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Quick Bites: Farmers' Markets
New customers and new growing methods help them stay open year-round
by WKSU's VIVIAN GOODMAN
This story is part of a special series.


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Vivian Goodman
 
Courtesy of Laura Fong
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In The Region:
Farmers markets are sprouting up all over Northeast Ohio like hardy seedlings in fertile ground.  Outdoors in summer and indoors in winter, the markets are teeming with hungry locavores.
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The Countryside Conservancy’s Farmers Market has been in operation since 2004. And since 2008, it’s been year-round, with a winter market filling the cafeteria as well as the gymnasium of Old Trail School in Bath.

Scores of tables overflow with fresh veggies, and there’s a constant stream of regular customers.

Market Manager Beth Knorr says it’s turned into a social event, a meeting place.

 “There’s this very strong sense of community here. We have little kids ask to have their birthday parties here because they love the farmers’ markets so much, which is really fantastic.”

For Jackie Biebenhower of Broadview Heights, it’s a family affair. She juggles bags stuffed with greens while trying to hold onto two tiny hands.   

 “ Burk here is 3 years old and Sydney is 5 years old. And we love taking advantage of all the free samples. I get to get cheese at the market. And cookies. And the kids even know a lot of the farmers here and they get big hugs when they come and they know that they’re buying and supporting our local family farmers.”  

Beth Knorr says nearby farms are small but the quality of what they bring out of the soil is high.

They can pick them fresh, they can let them ripen on the vine , and so it just tastes so much better when you get it. There’s just no comparison.”

So up here we have a few vendors. This is the cafeteria area so we have some ready to eat items here. So we have somebody who blends tea locally. And we actually have a couple here who farms in Akron. So this is Packorina Farm, this is Carly James and Jeff Bonatti.”   

 “Are people surprised when you say ‘I’m a farmer in Akron’? Do they think well, that’s a city?"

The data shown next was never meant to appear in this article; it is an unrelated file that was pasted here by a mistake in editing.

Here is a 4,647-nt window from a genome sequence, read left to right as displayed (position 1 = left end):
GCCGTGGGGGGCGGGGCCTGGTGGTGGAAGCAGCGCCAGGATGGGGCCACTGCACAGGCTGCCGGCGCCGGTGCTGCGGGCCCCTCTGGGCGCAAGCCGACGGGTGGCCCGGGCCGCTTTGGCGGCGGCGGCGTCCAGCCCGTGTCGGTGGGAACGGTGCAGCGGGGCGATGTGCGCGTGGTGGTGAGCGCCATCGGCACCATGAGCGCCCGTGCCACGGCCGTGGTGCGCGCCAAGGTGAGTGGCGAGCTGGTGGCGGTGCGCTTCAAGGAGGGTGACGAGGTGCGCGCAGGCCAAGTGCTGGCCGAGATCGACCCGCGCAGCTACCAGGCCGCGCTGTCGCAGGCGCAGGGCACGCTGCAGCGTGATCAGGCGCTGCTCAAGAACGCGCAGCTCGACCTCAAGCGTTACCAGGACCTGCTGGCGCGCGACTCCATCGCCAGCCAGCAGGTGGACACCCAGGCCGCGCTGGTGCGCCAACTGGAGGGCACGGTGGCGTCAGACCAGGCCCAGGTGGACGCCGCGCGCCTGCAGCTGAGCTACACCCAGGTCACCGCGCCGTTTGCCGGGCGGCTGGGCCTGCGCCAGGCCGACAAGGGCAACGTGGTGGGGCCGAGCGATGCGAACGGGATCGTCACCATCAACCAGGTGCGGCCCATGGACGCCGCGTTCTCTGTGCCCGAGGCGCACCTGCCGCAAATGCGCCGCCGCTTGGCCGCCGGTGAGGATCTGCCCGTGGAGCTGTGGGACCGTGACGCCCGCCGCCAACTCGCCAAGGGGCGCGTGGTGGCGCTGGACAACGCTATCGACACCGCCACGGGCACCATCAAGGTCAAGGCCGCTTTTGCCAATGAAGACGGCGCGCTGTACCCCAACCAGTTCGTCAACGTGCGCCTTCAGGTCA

"Yes, Ma’am.  It’s a little different because you’re right in downtown, you can see the Firestone sign. Matter of fact we’re going to be plowing today with horses.  But due to the changing landscape in urban areas, a lot of houses have been torn down so we’re blessed to have a two-acre vacant lot right next to the building where we live, so. And we save the city money on cutting the grass."

"What do you grow?"

"We grow a little bit of everything. All different types of vegetables and melons, herbs, some flowers, and we have some bees that we’re raising. And amaranth. How long have you been doing it? This is our first year. And how’s it going? Excellent. We’re counting our blessings.”

Meanwhile Jan Fillian of Akron is counting on something fresh for tonight’s dinner.  She’s a regular customer of Brecksville’s Spring Hill farm.

Okay so you just bought some cauliflower. Yes. How much cauliflower did you get? Three quarters of a pound. Is that a good value for you? For me it is because I like to get natural organic foods because of the nutrient density of it. That’s my belief. And also it’s fun to know the people because they are people growing the food as opposed to going to the store and picking up a bag of frozen cauliflower.”

The winter market started last month and will continue twice a month through April 28. Knorr says even in cold weather, farmers are pulling fresh vegetables out of the ground.

 “We do have some vendors who have jams and jellies and pickled peppers and so on, so we do have some preserved product. But many of our local growers are extending their season with high tunnels, which are just large hoop houses with either one or two sheets of plastic. So you can get a wide array of fresh produce now even throughout the winter months. So our indoor markets go from November through April. So throughout that whole time, we’ll have people who have things like radishes, salad mix, spinach is a big one, swiss chard, turnips. And then of course you have your storage crops like carrots and parsnips and root crops and cabbages and potatoes and so on. But people are always surprised when they come and see just how much fresh produce there is at the market this time of year.”  

Beth Knorr, manager of the Countryside Conservancy Farmers Markets. Its outdoor market in the Cuyahoga Valley National Park in Peninsula was the first in a national park when it opened in 2004. The summer market has been in Akron’s Howe  Meadow since 2009. It will re-open in May.

The next time you can shop at the farmers market at Old Trail School will be tomorrow (Feb 4). The following one is set for February 18.


Related Links & Resources
Countryside Conservancy Winter farmers' market schedule

Listener Comments:

It's great to see that farmers' markets are finding reason to stay open through the winter, encouraging farmers to keep growing. But did you know about Local Roots Market in Wooster? Not only does it offer local produce, meats, cheeses, other food items, AND other agricultural products (like local yarns) through the winter -- it's open 6 days a week, year round, and now has a cafe that features the food from the market. AND it's an idea that's taking off: Ashland is starting one of its own, other cities in Ohio are exploring the possibility, and the model is getting national attention. Come and check it out!

www.localrootswooster.com


Posted by: Jennifer (Wooster) on February 3, 2012 9:02AM
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